Seinfeld episode entitled “The Betrayal” original air date November 20th, 1997:
Usha Ranawat: Don’t go! India is a dreadful, dreadful place.
Zubin Ranawat: You know it’s the only country that still has the plague. (laughing) I mean the plague! Please!
Someone should tell the Ranawats that if the definition of a “dreadful, dreadful place” is the presence of the plague, that means the United States is a pretty dreadful place too.
Many people will read The Plague, or The Black Death or The Bubonic Plague and and conjure up images of plague doctors, the Middle Ages and “bring out your dead”. It is most notably seen as a disease of the past, and most certainly it is one that is over. We all are guilty of mislabeling this diseases as simply a 14th century pandemic. While this is true, the black death’s causative agent, the bacteria Yersinia Pestis, never really left us–and it’s alive and well here in the United States.
Over the last few decades an average of seven cases of the plague a year have occurred in the U.S., and coincidentally since 2000, India and the United States have had about the same number of cases. Most of the cases here occur in the western United States, particularly in the southwestern states of New Mexico and Arizona. Already this summer two people have died of the plague in Colorado and a child has contracted the infection at Yosemite National Park where rangers are working tirelessly to control an outbreak among wildlife.
But our relationship with Y. pestis is not just about a rising body count, like any two organisms that interact we have influenced each other’s genome and each other’s evolution in significant ways.
The Plague’s toll
It not should be surprising that organisms affect each other’s genome and therefore their evolution. We have evolved some resistance to the malaria parasite most notable through the increase in the frequency of the sickle cell trait gene; the same can be said of the tuberculosis bacterium with the cystic fibrosis gene. It therefore stands to reason that the Y. pestis has had some affect on our genome, however, the extent of which has been elusive until recently.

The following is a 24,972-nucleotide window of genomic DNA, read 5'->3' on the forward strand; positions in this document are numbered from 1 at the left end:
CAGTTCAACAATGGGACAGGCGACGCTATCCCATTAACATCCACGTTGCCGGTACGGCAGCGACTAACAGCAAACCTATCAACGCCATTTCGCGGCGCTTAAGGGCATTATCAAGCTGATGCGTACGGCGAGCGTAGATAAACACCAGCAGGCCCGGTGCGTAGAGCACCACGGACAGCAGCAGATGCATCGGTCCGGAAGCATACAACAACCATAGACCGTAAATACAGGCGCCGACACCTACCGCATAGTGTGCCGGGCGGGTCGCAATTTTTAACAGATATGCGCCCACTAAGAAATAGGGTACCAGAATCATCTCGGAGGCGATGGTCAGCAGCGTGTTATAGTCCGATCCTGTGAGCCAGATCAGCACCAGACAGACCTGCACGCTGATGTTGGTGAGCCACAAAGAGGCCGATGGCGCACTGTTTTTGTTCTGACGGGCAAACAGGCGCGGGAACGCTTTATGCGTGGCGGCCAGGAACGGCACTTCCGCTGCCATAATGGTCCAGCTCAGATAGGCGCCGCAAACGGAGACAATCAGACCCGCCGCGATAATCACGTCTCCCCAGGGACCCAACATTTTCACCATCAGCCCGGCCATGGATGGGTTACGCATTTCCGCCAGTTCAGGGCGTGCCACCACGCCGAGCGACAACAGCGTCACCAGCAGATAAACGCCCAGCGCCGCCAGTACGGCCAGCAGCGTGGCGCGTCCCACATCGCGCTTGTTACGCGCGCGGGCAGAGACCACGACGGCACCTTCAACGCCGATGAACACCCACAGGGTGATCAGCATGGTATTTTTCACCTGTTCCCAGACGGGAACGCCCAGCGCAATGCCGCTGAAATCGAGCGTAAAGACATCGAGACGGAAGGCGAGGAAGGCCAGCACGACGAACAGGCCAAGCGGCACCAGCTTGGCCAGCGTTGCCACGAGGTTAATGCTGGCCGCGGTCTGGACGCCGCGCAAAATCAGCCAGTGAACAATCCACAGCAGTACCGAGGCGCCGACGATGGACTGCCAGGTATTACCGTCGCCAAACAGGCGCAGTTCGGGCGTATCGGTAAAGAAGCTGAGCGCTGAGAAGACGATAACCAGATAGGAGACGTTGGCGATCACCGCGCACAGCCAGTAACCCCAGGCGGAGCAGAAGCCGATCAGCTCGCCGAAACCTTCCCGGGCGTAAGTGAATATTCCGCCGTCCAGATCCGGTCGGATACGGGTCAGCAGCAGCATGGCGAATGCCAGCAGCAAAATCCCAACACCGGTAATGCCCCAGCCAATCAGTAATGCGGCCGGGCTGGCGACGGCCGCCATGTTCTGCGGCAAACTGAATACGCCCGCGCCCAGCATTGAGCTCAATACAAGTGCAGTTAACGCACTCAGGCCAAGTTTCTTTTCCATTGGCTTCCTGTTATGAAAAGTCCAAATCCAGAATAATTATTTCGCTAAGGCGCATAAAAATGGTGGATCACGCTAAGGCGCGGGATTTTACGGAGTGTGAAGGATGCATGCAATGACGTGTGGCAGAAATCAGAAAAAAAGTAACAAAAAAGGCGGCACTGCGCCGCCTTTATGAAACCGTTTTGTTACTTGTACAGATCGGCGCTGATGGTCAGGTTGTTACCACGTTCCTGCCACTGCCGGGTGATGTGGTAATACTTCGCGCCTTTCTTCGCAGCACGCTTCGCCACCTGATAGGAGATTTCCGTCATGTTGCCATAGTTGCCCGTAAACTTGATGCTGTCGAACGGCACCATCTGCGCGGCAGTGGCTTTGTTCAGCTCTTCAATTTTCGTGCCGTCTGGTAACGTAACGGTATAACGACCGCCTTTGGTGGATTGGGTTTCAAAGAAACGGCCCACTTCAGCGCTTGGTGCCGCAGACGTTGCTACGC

Romania has provided an excellent backdrop to study the impact of the plague on our genome. Culturally, it is made up of two distinct ethnic groups: European Romanians and the Rroma (more commonly known as gypsies); the former has been in the region for approximately 2,000 years, while the latter arrived about a millennia ago from northern India. Much like the rest of Europe, Romania was marred with frequent plague outbreaks during the 14th century. The same cannot be said of India during this period.
By comparing the genomes of modern day Rroma, Romanians, and northern Indians researchers have been able to investigate our evolution from plague exposure. Any changes that are shared by the Rroma and Romanians (both of which were exposed to the bacterium) but are absent in the Indian, (where it did not hit) are potential targets. Contemporary comparisons of the genome have found that about 20 genes show distinct similarities in the Rroma and Romanians that are absent in the genome of northern Indians. Of these, several appear to be inconsequential to plague exposure like genes for skin pigment and a gene implicated in a neurodegenerative disorder.
However, a set of three genes on chromosome 4 that code for proteins associated with the innate immune response proteins called toll-like-receptors (TLRs) have piqued researchers interest. TLRs act just as their name implies: as a “toll”, they sit on the surface of many immune cells and are activated by broad classes of antigens (e.g. the lipopolysaccharide of gram negative bacteria). When activated, the cells alert cells B and T cells which can launch more specific responses to the pathogen.